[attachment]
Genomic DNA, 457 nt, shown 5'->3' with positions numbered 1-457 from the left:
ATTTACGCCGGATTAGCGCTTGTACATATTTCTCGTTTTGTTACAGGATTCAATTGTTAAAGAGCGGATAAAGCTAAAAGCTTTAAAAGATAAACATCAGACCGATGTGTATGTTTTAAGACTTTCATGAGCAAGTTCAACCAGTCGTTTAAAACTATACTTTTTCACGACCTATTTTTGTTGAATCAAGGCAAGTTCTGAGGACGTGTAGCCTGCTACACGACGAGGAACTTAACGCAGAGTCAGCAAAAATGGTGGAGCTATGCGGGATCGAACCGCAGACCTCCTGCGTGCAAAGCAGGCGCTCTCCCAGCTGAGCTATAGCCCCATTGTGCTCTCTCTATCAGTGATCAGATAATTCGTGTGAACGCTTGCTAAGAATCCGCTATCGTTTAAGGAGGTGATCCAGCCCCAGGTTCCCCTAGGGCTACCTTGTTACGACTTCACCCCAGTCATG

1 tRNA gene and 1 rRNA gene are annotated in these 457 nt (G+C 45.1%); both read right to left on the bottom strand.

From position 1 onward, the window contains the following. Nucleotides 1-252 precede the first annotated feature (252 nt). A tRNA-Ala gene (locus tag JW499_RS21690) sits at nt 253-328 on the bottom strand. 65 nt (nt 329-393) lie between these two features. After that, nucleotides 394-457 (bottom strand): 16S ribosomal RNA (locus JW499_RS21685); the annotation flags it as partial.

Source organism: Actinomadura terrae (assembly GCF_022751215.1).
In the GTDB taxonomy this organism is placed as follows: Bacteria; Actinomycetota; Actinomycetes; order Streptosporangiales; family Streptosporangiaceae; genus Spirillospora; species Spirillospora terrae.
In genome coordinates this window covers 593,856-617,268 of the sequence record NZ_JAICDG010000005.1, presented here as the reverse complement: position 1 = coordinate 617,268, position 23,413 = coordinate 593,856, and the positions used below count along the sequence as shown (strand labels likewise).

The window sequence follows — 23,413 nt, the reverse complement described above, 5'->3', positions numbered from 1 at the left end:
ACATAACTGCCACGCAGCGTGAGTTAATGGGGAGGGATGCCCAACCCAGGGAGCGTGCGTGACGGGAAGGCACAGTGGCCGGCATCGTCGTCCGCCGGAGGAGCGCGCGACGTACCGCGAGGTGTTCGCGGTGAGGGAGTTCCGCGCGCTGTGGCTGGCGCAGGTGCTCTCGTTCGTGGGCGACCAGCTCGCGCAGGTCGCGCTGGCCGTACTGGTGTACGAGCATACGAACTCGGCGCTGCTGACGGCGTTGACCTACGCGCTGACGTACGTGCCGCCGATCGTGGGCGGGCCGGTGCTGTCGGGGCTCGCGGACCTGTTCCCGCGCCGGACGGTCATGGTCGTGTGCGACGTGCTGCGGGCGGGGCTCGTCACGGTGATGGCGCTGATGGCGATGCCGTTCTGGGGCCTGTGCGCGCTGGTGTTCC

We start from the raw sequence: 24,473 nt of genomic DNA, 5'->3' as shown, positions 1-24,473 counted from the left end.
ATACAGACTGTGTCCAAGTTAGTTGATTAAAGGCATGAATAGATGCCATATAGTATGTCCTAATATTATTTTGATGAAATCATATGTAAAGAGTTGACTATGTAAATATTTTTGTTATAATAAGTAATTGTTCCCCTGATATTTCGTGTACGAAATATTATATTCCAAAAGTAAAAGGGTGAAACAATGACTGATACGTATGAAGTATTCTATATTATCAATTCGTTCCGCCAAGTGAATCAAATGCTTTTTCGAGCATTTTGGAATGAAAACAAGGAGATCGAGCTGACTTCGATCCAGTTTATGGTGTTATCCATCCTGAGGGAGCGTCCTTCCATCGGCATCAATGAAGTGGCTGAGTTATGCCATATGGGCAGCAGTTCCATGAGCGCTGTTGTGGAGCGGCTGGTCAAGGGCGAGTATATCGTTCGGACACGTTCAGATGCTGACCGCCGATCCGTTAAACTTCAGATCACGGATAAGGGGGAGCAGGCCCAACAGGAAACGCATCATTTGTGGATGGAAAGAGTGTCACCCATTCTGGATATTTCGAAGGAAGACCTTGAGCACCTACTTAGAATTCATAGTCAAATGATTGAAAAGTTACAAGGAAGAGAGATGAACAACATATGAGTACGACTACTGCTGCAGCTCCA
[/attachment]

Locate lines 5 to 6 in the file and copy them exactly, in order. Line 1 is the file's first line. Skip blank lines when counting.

Source organism: Actinomadura terrae (assembly GCF_022751215.1).
In the GTDB taxonomy this organism is placed as follows: Bacteria; Actinomycetota; Actinomycetes; order Streptosporangiales; family Streptosporangiaceae; genus Spirillospora; species Spirillospora terrae.